Canadian Copyright Reform In Force: Expanded User Rights Now the Law

2012 November 12

This morning, the majority of Bill C-11, the copyright reform bill, took effect, marking the most significant changes to Canadian copyright law in decades. While there are still some further changes to come (the Internet provider notice-and-notice rules await a consultation and their own regulations, various provisions related to the WIPO Internet treaties await formal ratification of those treaties), all the consumer oriented provisions are now active. These include:

  • The addition of education, parody, and satire as fair dealing purposes.
  • The inclusion of an exception for publicly available materials on the Internet for education. This covers the content found on millions of websites that can now be communicated and reproduced by educational institutions without the need for permission or compensation.

    Source: In July 2012, amidst the tumult of copyright deals and reform, the Canadian Supreme Court made rulings on five copyright cases. One area of ruling was around the nature of fair dealing. As described above fair dealing lacks a clear concise definition.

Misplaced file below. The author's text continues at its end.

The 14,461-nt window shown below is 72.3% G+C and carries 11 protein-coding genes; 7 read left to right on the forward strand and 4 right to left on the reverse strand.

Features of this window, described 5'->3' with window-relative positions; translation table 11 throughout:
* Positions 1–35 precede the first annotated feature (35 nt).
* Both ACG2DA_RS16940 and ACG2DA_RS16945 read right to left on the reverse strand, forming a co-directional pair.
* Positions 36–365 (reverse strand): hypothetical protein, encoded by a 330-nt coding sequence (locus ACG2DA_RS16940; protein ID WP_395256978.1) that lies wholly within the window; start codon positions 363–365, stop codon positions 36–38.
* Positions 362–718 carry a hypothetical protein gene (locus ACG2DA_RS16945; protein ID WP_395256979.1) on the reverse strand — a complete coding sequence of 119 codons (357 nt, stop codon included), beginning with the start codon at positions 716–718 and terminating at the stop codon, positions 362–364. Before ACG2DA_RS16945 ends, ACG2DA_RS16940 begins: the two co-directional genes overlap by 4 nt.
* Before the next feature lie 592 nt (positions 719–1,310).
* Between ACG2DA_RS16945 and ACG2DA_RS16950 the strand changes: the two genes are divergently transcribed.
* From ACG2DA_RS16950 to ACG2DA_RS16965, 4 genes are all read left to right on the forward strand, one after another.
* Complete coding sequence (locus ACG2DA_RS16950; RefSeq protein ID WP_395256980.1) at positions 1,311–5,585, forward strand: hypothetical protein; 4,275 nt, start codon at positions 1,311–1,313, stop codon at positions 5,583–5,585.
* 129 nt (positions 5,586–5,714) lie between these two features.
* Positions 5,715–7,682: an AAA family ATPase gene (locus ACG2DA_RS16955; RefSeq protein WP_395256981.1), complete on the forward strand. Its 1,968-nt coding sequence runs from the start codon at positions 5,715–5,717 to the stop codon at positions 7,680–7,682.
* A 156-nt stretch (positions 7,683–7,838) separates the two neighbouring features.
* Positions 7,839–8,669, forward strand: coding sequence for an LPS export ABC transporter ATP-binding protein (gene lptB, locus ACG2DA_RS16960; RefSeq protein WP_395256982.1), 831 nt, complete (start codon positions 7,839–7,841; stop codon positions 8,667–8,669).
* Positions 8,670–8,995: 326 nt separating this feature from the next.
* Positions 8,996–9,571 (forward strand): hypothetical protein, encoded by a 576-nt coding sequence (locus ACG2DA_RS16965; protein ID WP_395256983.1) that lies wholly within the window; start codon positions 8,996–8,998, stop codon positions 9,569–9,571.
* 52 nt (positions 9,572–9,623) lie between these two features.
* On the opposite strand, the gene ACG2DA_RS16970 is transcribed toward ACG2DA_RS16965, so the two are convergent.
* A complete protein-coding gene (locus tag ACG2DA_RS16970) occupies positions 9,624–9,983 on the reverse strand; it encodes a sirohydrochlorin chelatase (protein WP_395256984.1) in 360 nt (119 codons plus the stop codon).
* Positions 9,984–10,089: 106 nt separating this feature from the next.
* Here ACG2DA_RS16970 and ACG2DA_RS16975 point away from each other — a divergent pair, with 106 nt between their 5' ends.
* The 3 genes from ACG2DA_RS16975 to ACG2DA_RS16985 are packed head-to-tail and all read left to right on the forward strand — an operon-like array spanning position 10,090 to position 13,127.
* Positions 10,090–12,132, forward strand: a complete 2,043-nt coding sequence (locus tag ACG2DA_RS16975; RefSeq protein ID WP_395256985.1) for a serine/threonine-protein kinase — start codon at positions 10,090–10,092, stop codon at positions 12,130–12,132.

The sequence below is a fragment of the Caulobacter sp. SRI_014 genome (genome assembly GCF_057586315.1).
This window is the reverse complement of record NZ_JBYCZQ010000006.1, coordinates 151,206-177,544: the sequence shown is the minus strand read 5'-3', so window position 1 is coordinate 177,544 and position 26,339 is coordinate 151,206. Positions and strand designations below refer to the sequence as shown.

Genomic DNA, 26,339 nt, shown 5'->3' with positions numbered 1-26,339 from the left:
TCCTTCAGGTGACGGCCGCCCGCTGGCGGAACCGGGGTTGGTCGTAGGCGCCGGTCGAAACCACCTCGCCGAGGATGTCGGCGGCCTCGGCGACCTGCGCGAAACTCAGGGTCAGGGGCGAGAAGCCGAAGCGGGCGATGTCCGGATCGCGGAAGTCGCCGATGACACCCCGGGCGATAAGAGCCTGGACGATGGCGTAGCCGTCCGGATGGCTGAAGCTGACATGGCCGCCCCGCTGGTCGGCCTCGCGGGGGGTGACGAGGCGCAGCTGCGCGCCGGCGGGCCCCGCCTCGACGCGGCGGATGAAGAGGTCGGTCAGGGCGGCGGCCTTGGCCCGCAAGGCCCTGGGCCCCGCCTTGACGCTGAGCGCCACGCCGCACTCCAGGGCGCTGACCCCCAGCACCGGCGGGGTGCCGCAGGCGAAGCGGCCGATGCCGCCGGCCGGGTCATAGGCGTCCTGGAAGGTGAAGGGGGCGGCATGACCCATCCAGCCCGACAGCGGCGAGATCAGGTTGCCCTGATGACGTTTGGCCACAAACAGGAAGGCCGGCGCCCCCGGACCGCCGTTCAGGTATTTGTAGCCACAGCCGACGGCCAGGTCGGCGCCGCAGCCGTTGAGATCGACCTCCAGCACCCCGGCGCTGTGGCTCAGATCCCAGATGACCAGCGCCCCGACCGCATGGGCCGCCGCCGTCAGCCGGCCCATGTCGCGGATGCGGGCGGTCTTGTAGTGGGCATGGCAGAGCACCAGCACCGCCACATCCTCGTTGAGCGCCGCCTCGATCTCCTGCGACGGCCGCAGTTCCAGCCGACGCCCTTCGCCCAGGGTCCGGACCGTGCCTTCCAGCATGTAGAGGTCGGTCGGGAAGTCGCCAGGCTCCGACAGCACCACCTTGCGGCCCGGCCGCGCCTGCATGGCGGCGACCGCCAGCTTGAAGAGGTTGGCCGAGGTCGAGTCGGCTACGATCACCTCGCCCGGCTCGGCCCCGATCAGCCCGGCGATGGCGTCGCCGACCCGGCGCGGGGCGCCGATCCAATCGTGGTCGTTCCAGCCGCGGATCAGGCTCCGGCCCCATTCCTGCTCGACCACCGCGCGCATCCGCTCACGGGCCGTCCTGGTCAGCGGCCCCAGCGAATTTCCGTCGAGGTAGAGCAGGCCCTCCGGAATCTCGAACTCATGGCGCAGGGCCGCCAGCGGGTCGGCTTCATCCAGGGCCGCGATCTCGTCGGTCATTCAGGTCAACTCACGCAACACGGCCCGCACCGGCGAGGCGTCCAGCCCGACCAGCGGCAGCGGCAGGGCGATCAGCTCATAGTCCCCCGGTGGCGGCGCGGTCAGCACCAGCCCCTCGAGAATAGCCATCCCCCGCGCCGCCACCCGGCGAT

• fair dealing is an important users right
  • teachers share a symbiotic purpose with students/users who are engaged in research or private study. Photocopies made by a teacher and provided to students are an essential element in the research and private study undertaken by those students.
  • "Private study" does not mean in solitude or geographically separate from the school. Students in a classroom can be engaged in private study.
  • Research can be piecemeal, informal, exploratory, or confirmatory. It can in fact be undertaken for no purpose except personal interest.